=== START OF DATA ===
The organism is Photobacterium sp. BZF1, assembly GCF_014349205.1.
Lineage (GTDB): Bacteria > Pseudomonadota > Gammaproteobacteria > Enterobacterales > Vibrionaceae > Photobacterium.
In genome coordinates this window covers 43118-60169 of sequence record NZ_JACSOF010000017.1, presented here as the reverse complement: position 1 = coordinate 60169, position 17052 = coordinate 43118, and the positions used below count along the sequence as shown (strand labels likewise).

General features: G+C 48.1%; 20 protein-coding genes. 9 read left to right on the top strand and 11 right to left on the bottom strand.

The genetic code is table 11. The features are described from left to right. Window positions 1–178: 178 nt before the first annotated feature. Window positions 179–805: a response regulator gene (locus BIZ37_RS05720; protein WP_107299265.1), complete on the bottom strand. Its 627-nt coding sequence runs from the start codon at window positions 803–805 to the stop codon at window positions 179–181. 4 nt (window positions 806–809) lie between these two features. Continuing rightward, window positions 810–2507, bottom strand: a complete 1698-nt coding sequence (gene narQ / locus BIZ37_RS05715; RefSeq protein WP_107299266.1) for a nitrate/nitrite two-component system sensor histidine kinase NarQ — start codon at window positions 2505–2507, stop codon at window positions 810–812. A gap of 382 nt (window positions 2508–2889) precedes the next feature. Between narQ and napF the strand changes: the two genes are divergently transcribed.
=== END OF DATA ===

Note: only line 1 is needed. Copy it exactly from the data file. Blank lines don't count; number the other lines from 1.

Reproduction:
The organism is Photobacterium sp. BZF1, assembly GCF_014349205.1.